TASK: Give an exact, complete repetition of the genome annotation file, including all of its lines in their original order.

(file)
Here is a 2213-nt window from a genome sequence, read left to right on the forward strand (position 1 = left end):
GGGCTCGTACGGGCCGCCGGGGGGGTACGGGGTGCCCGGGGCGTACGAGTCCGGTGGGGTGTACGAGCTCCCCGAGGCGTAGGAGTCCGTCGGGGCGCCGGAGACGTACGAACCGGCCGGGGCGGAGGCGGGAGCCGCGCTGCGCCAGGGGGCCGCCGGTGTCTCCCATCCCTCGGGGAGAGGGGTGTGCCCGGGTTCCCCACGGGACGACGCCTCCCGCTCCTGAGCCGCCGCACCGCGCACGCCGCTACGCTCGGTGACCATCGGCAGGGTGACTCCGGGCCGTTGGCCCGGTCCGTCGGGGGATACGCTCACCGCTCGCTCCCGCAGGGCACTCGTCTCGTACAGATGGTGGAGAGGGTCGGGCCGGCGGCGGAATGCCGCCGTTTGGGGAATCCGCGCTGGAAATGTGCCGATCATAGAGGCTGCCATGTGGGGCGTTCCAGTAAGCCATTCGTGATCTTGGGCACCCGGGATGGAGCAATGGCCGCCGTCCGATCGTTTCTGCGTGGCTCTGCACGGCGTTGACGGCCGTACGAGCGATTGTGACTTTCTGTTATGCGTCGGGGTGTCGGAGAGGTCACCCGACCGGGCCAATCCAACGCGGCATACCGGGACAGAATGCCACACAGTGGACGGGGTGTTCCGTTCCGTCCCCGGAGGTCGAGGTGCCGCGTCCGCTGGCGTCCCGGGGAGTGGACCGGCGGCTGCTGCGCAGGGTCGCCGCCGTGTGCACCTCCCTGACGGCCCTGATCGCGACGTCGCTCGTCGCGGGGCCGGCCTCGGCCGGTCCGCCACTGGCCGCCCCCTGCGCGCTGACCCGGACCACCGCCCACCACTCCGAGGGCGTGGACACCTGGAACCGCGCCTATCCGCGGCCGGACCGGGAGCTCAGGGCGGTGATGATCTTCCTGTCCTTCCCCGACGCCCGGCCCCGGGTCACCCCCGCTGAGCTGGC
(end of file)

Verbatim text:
Here is a 2213-nt window from a genome sequence, read left to right on the forward strand (position 1 = left end):
GGGCTCGTACGGGCCGCCGGGGGGGTACGGGGTGCCCGGGGCGTACGAGTCCGGTGGGGTGTACGAGCTCCCCGAGGCGTAGGAGTCCGTCGGGGCGCCGGAGACGTACGAACCGGCCGGGGCGGAGGCGGGAGCCGCGCTGCGCCAGGGGGCCGCCGGTGTCTCCCATCCCTCGGGGAGAGGGGTGTGCCCGGGTTCCCCACGGGACGACGCCTCCCGCTCCTGAGCCGCCGCACCGCGCACGCCGCTACGCTCGGTGACCATCGGCAGGGTGACTCCGGGCCGTTGGCCCGGTCCGTCGGGGGATACGCTCACCGCTCGCTCCCGCAGGGCACTCGTCTCGTACAGATGGTGGAGAGGGTCGGGCCGGCGGCGGAATGCCGCCGTTTGGGGAATCCGCGCTGGAAATGTGCCGATCATAGAGGCTGCCATGTGGGGCGTTCCAGTAAGCCATTCGTGATCTTGGGCACCCGGGATGGAGCAATGGCCGCCGTCCGATCGTTTCTGCGTGGCTCTGCACGGCGTTGACGGCCGTACGAGCGATTGTGACTTTCTGTTATGCGTCGGGGTGTCGGAGAGGTCACCCGACCGGGCCAATCCAACGCGGCATACCGGGACAGAATGCCACACAGTGGACGGGGTGTTCCGTTCCGTCCCCGGAGGTCGAGGTGCCGCGTCCGCTGGCGTCCCGGGGAGTGGACCGGCGGCTGCTGCGCAGGGTCGCCGCCGTGTGCACCTCCCTGACGGCCCTGATCGCGACGTCGCTCGTCGCGGGGCCGGCCTCGGCCGGTCCGCCACTGGCCGCCCCCTGCGCGCTGACCCGGACCACCGCCCACCACTCCGAGGGCGTGGACACCTGGAACCGCGCCTATCCGCGGCCGGACCGGGAGCTCAGGGCGGTGATGATCTTCCTGTCCTTCCCCGACGCCCGGCCCCGGGTCACCCCCGCTGAGCTGGC